Saturday, February 26, 2011

Couch Potatoes Unleashed

There seems to be an epidemic of what I refer to as "parent-noia" going around the US today.  Parents everywhere seem to live in absolute terror that they might not be doing right by their kids.  The minute kids start having even the most inconsequential emotional problem or start acting out, the parents immediately ask themselves, "What did I do wrong?"

In yesterday's newspaper, parenting columnist John Rosemond described what he called, "America's Hidden Domestic Abuse Problem."  He spoke of an "epidemic of children of all ages who assault or threaten to assault their parents when they don't get their way.  Unheard of 50-plus years ago, this sort of outrage is not at all uncommon today."

Parents who have this happen to them, as Rosemond points out, are often heard to desperately inquire, "What am I doing to make him so angry with me?"  The correct answer to this question?  You are letting your children get away with this free of any serious consequences.  That's what.

Often the parental self-flagellation is short lived and followed quickly by a search for something or someone else to blame.  This makes such parents particularly vulnerable to unscrupulous doctors and drug companies who will provide them with such a scapegoat.  "The child has a diseased brain," the doctors insist.  "Childhood bipolar disorder.  ADHD.  Maybe both.  We'll help you solve the problem by drugging your child with both an upper and a downer."

Other parents who do not like this medicalized answer look for something else to blame.  For quite a long time in the eighties, juvenille delinquents or suicide-attempting youths were hospitalized in for-profit psychiatric hospitals for months until their insurance ran out.  The problematic behavior was often blamed by the psychiatrists at these facilities on popular culture, particularly heavy metal music.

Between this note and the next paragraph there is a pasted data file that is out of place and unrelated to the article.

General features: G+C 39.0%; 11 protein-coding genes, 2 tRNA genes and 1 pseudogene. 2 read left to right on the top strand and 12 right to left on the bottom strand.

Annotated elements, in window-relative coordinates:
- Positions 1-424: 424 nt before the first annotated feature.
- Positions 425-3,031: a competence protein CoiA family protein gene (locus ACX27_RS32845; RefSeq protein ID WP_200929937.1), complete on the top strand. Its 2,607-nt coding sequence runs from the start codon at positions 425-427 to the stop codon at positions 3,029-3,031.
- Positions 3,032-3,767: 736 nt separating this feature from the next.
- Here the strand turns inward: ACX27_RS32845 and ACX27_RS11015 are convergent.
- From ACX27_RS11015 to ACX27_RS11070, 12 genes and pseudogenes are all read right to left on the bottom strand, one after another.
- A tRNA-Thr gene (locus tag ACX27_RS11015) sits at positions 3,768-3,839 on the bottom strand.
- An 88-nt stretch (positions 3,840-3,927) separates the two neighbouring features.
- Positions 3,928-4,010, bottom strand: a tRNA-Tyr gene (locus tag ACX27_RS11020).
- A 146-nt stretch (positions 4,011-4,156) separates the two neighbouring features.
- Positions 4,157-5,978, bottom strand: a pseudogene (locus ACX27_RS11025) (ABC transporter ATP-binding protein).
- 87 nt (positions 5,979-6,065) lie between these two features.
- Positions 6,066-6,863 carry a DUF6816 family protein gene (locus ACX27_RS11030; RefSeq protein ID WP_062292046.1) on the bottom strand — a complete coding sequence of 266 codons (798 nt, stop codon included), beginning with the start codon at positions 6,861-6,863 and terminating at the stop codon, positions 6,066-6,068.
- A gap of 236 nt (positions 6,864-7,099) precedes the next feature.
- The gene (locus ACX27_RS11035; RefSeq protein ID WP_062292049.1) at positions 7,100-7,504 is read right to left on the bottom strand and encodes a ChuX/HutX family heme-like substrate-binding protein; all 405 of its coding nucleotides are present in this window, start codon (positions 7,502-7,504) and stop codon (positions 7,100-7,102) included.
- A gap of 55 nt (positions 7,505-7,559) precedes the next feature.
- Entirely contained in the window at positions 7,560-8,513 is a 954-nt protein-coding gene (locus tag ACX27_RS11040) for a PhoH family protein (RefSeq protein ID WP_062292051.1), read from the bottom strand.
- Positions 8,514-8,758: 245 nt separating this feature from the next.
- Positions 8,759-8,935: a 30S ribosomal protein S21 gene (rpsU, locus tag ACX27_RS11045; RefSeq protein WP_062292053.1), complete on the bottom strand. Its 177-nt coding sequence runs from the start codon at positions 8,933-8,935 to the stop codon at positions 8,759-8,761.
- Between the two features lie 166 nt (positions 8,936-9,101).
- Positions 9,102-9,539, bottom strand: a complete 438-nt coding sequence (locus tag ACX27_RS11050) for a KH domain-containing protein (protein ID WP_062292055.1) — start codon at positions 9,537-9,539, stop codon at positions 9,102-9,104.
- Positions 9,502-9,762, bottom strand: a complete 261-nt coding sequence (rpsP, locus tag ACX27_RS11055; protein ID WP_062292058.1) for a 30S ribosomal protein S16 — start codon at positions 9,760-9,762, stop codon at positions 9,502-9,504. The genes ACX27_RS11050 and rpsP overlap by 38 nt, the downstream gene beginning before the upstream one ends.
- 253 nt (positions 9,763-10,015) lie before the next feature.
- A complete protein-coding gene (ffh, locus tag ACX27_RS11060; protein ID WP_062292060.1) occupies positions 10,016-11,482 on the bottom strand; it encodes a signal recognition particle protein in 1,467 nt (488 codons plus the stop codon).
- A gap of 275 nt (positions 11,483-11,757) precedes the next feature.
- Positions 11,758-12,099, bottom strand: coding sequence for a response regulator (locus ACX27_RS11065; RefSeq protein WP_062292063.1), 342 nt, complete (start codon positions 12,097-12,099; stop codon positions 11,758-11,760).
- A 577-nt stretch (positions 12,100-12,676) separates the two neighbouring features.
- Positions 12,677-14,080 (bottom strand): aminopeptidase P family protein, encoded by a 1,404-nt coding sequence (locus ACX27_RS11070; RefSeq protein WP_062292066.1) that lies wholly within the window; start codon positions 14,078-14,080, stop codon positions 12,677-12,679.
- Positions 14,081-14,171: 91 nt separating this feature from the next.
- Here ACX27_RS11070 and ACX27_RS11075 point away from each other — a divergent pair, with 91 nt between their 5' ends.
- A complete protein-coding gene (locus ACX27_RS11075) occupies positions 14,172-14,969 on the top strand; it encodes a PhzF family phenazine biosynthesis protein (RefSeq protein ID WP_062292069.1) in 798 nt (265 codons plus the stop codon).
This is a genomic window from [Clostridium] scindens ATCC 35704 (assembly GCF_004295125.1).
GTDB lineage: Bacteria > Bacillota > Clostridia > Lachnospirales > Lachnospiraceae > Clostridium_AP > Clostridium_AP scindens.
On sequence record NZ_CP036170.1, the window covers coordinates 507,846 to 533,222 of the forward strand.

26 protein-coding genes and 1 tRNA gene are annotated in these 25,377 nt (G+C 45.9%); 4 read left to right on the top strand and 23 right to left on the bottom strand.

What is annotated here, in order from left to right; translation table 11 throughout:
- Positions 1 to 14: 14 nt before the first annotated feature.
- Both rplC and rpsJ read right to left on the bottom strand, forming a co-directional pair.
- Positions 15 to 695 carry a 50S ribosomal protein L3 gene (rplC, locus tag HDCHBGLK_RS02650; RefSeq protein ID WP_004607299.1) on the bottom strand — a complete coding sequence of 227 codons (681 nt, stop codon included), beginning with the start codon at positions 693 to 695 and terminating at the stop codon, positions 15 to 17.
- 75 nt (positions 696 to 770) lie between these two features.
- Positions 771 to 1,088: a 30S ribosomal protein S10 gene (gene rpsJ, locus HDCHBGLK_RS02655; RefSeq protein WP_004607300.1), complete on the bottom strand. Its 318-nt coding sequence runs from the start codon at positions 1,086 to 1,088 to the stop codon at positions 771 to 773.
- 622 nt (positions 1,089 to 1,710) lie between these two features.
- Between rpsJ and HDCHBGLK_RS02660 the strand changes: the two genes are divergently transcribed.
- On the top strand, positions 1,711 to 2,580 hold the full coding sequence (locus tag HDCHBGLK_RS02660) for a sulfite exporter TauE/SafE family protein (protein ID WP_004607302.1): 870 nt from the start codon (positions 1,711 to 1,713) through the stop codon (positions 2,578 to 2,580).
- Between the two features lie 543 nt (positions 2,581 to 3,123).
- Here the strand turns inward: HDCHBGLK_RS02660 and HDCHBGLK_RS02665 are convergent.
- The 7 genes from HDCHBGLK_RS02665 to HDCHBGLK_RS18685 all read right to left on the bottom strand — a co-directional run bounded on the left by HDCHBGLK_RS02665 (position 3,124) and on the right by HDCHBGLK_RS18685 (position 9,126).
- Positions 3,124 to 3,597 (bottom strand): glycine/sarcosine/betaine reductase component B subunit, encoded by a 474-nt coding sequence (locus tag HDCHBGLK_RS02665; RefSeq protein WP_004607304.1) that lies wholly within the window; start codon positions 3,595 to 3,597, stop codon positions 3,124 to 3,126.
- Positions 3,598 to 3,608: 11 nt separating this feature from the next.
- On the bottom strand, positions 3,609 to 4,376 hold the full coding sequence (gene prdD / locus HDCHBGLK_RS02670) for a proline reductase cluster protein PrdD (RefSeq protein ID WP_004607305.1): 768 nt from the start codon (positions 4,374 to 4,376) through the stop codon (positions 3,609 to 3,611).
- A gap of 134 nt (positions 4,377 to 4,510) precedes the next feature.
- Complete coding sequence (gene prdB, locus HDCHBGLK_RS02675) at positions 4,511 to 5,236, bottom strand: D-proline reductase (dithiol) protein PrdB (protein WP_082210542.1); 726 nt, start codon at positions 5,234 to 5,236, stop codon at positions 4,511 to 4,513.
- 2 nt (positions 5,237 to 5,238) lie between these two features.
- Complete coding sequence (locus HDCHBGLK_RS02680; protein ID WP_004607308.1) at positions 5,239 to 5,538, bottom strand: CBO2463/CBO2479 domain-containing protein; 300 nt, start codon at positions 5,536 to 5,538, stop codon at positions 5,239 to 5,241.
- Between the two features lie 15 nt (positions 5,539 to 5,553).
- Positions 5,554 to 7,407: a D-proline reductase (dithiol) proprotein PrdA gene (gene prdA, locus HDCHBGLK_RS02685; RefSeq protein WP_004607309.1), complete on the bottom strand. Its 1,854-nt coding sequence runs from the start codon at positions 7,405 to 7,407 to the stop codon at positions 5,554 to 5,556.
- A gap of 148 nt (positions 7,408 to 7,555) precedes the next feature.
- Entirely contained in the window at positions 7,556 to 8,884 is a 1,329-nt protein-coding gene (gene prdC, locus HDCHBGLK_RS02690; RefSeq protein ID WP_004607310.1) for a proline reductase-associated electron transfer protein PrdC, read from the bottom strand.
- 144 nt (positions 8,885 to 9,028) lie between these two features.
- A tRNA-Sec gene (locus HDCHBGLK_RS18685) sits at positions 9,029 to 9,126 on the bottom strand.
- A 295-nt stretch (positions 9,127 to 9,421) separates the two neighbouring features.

This nonsense came to a head in July of 1990 when the group Judas Priest went on trial, accused by two sets of parents of having driven their kids to suicide through subliminal messages in their music.  Thankfully, they were acquitted on all charges.

Let's see.  I just listened to the album St. Anger by Metallica.  I have an irresistable urge to go out and murder someone.  But wait.  I also just listened to the song, I Think I'm Going to Kill Myself by Elton John.  I now have an irresistable urge to kill myself instead.  Which should I do??  Such a horrible dilemma!  (I do hope that no readers think I'm being serious).

The latest scapegoats are violent video games.  Studies were done that showed that youths exposed to these games experienced an increase in aggressive thoughts immediately after playing said games.  Proof positive, it was said, that the games were contributing to youth violence.  Of course, the increase in aggressive thoughts was extremely temporary and not accompanied by any specific acts, but those salient facts were always left out of public discussions.

My theory is that kids who spend hours playing video games do not have a whole lot of hours left in their day to be out raising mayhem or consorting with gang members.  In fact, they seem to be couch potatoes to me.

We finally have a new study whose results show that violent video games do not predict serious acts of aggression in youths, at least among a sample that was mostly Hispanic.  (Ferguson CJ. Video Games and Youth Violence: A Prospective Analysis in Adolescents. J Youth Adolesc. 2010 Dec 14).  In fact, nor did exposure to television violence. 

What was correlated with acts of aggression in this study?  Current levels of depressive symptoms were strong predictors of serious aggression and violence across most outcome measures.

Draw your own conclusions and share them with me with your comments.

Monday, February 21, 2011